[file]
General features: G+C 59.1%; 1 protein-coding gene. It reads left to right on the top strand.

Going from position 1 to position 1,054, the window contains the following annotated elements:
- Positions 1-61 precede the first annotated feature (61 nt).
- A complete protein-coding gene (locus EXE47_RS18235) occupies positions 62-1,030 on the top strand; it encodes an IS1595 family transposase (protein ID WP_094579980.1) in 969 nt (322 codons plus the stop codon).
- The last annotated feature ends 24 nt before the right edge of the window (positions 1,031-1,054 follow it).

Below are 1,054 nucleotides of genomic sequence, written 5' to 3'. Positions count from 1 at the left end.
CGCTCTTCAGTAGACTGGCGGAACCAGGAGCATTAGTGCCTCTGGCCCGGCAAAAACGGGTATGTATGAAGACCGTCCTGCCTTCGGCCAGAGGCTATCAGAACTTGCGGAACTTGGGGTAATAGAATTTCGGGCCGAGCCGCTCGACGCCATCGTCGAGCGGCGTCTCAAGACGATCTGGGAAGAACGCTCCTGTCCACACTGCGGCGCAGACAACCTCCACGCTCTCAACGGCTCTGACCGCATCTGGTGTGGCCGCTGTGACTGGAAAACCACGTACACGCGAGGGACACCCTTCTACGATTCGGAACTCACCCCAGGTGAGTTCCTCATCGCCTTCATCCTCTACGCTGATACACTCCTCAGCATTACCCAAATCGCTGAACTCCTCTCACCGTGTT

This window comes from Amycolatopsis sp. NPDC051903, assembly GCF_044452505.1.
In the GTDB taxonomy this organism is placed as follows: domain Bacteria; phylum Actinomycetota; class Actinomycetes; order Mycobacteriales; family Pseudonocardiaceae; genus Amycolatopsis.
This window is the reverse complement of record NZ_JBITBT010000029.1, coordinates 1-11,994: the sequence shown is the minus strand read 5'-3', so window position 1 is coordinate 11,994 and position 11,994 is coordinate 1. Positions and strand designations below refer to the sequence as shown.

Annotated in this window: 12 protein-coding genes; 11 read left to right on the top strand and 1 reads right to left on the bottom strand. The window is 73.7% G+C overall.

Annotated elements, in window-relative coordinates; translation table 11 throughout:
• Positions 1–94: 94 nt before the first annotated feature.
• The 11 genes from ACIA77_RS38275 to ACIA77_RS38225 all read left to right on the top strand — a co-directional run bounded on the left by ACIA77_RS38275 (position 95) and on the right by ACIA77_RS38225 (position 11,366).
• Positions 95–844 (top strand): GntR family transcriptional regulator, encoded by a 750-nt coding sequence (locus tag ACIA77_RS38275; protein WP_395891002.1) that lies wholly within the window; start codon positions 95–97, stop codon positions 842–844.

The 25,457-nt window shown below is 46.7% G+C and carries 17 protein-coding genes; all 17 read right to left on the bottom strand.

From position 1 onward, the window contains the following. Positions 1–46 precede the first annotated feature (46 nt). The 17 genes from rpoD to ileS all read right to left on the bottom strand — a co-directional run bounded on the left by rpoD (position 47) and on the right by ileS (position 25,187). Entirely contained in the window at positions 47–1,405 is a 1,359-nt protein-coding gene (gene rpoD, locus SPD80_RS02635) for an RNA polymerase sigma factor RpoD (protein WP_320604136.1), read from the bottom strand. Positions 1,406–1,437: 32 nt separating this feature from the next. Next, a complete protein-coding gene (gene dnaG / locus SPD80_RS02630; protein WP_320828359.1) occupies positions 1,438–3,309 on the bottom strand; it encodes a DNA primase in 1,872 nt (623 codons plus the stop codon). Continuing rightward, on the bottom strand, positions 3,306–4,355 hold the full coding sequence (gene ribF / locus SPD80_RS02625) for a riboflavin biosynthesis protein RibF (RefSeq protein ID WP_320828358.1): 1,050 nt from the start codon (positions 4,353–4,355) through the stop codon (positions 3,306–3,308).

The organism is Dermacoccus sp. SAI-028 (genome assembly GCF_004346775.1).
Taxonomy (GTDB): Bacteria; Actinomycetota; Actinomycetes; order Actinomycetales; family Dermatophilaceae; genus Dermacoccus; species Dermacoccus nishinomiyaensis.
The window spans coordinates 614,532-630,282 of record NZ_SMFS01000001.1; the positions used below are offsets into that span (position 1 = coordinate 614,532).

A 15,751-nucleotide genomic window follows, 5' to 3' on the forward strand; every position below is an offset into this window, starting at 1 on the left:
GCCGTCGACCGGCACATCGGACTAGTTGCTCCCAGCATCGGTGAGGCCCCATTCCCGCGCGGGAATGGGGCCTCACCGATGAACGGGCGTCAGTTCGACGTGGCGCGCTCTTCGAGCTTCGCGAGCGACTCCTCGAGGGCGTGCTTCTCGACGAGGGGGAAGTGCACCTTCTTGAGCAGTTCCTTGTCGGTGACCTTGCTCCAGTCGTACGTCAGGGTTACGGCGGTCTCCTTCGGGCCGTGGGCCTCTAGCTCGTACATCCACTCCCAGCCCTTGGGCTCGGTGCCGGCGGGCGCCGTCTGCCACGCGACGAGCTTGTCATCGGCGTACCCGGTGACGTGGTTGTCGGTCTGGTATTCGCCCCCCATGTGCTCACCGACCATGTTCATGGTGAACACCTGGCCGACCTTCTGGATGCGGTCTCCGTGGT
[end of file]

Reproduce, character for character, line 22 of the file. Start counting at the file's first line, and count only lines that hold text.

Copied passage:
GCCGTCGACCGGCACATCGGACTAGTTGCTCCCAGCATCGGTGAGGCCCCATTCCCGCGCGGGAATGGGGCCTCACCGATGAACGGGCGTCAGTTCGACGTGGCGCGCTCTTCGAGCTTCGCGAGCGACTCCTCGAGGGCGTGCTTCTCGACGAGGGGGAAGTGCACCTTCTTGAGCAGTTCCTTGTCGGTGACCTTGCTCCAGTCGTACGTCAGGGTTACGGCGGTCTCCTTCGGGCCGTGGGCCTCTAGCTCGTACATCCACTCCCAGCCCTTGGGCTCGGTGCCGGCGGGCGCCGTCTGCCACGCGACGAGCTTGTCATCGGCGTACCCGGTGACGTGGTTGTCGGTCTGGTATTCGCCCCCCATGTGCTCACCGACCATGTTCATGGTGAACACCTGGCCGACCTTCTGGATGCGGTCTCCGTGGT